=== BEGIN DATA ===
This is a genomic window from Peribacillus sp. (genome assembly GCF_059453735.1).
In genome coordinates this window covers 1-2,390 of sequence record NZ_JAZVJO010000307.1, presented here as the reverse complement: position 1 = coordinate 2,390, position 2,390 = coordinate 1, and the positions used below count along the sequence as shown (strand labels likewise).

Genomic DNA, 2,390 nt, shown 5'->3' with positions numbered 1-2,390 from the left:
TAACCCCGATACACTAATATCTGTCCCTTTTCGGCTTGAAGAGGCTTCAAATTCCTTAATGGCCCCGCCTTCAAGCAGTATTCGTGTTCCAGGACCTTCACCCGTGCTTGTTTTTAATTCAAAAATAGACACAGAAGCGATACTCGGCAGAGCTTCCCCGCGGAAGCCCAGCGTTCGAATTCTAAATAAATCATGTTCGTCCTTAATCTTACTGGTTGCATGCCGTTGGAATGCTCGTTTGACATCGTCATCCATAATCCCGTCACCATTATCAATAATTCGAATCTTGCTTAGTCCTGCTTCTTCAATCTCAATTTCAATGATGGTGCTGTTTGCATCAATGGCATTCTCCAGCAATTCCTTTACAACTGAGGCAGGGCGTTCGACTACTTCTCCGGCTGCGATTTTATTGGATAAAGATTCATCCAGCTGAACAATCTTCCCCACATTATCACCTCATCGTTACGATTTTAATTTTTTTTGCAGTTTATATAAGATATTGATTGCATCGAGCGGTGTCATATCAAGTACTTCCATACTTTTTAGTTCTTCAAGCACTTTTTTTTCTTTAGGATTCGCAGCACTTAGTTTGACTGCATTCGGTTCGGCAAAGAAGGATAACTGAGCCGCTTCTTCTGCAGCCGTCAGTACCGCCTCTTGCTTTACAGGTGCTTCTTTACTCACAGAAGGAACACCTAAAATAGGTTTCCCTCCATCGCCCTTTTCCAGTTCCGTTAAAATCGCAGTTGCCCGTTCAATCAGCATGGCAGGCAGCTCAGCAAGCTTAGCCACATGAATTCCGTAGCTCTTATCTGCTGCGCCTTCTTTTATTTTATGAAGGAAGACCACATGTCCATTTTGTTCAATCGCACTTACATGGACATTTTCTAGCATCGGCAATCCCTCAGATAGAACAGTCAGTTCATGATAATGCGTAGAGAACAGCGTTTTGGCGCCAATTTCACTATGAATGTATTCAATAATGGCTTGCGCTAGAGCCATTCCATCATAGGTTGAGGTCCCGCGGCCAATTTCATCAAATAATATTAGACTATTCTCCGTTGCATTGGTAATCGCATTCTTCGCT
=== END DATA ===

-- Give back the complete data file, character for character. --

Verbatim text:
This is a genomic window from Peribacillus sp. (genome assembly GCF_059453735.1).
In genome coordinates this window covers 1-2,390 of sequence record NZ_JAZVJO010000307.1, presented here as the reverse complement: position 1 = coordinate 2,390, position 2,390 = coordinate 1, and the positions used below count along the sequence as shown (strand labels likewise).

Genomic DNA, 2,390 nt, shown 5'->3' with positions numbered 1-2,390 from the left:
TAACCCCGATACACTAATATCTGTCCCTTTTCGGCTTGAAGAGGCTTCAAATTCCTTAATGGCCCCGCCTTCAAGCAGTATTCGTGTTCCAGGACCTTCACCCGTGCTTGTTTTTAATTCAAAAATAGACACAGAAGCGATACTCGGCAGAGCTTCCCCGCGGAAGCCCAGCGTTCGAATTCTAAATAAATCATGTTCGTCCTTAATCTTACTGGTTGCATGCCGTTGGAATGCTCGTTTGACATCGTCATCCATAATCCCGTCACCATTATCAATAATTCGAATCTTGCTTAGTCCTGCTTCTTCAATCTCAATTTCAATGATGGTGCTGTTTGCATCAATGGCATTCTCCAGCAATTCCTTTACAACTGAGGCAGGGCGTTCGACTACTTCTCCGGCTGCGATTTTATTGGATAAAGATTCATCCAGCTGAACAATCTTCCCCACATTATCACCTCATCGTTACGATTTTAATTTTTTTTGCAGTTTATATAAGATATTGATTGCATCGAGCGGTGTCATATCAAGTACTTCCATACTTTTTAGTTCTTCAAGCACTTTTTTTTCTTTAGGATTCGCAGCACTTAGTTTGACTGCATTCGGTTCGGCAAAGAAGGATAACTGAGCCGCTTCTTCTGCAGCCGTCAGTACCGCCTCTTGCTTTACAGGTGCTTCTTTACTCACAGAAGGAACACCTAAAATAGGTTTCCCTCCATCGCCCTTTTCCAGTTCCGTTAAAATCGCAGTTGCCCGTTCAATCAGCATGGCAGGCAGCTCAGCAAGCTTAGCCACATGAATTCCGTAGCTCTTATCTGCTGCGCCTTCTTTTATTTTATGAAGGAAGACCACATGTCCATTTTGTTCAATCGCACTTACATGGACATTTTCTAGCATCGGCAATCCCTCAGATAGAACAGTCAGTTCATGATAATGCGTAGAGAACAGCGTTTTGGCGCCAATTTCACTATGAATGTATTCAATAATGGCTTGCGCTAGAGCCATTCCATCATAGGTTGAGGTCCCGCGGCCAATTTCATCAAATAATATTAGACTATTCTCCGTTGCATTGGTAATCGCATTCTTCGCT